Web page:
Ifit, other Woods and Metal
Guam Council for the Art and Humanities (CAHA) Art Bank
The Karetan Guaka, also referred to as the Karetan Karabao (Carabao Cart), was the predominant mode of transportation in Guam in the 17th through late 19th centuries. Carabaos were introduced to Guam from the Philippines during the Spanish Colonial period (1668-1898), during which the CHamoru people’s traditional dependency on subsistence fishing and the ocean had shifted to agriculture and the land. Carabaos were used as farm animals to plow fields as well as to transport people and heavy loads. Hauling two- and four-wheeled carts, they were a common feature of family lånchos, or ranches, which were located outside the larger villages, and where people would grow food, relax, raise children, and escape the watchful eyes and strict regulations of Spanish colonial administrators.
Even with the introduction of a few automobiles by American importers to the island by the early 20th century, the karetan guaka continued to be used. By the time of the Japanese Occupation of Guam (1941-1944), when most operational cars were confiscated by Japanese soldiers, some families still used the karetan guaka to move between villages and to their lånchos, or to the concentration camps towards the end of the war. Karetan guaka were also utilized during significant occasions in Chamoru life, such as to carry the body of a deceased family member in funeral processions, or to carry the bride and groom during a wedding. The cart featured here is built from ifit and other woods and is modeled after a passenger-carrying cart, complete with an overhead cover.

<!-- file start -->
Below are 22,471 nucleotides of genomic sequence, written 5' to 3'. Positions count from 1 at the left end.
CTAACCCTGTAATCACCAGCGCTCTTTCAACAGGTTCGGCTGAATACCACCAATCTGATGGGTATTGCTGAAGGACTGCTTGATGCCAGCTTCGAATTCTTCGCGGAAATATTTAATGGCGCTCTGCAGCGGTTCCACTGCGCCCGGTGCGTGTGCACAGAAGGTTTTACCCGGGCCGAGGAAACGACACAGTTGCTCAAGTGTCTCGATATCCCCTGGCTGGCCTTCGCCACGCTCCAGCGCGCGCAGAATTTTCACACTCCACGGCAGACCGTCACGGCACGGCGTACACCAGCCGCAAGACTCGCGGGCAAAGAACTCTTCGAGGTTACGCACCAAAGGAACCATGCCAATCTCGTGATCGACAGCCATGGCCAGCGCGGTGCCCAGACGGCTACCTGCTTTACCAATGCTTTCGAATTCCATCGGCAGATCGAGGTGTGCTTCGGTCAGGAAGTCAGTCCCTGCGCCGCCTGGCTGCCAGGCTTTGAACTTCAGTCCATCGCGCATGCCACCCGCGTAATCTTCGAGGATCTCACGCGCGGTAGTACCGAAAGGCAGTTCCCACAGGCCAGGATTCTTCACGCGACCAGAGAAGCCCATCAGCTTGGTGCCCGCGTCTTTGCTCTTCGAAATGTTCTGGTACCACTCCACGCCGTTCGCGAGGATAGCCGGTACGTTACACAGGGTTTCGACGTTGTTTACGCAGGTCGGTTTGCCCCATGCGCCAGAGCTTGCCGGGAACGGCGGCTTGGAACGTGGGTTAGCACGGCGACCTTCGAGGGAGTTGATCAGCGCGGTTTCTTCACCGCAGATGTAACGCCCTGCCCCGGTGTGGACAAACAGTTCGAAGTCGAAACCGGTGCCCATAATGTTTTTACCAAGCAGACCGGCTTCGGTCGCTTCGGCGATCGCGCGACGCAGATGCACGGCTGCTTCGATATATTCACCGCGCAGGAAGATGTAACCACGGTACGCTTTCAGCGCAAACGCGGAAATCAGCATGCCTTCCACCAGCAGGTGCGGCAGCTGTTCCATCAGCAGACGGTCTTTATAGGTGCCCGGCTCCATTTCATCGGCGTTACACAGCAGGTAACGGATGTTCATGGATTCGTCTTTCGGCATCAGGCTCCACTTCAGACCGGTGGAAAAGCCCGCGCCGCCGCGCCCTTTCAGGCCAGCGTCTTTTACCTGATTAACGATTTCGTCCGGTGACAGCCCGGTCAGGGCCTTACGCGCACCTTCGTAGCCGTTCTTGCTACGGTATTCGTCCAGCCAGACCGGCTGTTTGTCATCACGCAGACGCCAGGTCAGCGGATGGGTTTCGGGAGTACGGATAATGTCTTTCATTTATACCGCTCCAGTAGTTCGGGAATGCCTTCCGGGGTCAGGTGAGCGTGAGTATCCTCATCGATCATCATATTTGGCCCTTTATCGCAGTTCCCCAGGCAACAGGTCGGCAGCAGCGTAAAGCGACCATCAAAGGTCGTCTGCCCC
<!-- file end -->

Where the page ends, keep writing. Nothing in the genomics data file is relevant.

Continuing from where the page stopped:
Today, the karetan guaka remains as a reminder of CHamoru history and experience. It has become a cultural icon, an expression of tradition, a reminder of life on the låncho and of the old roads and trails of the past.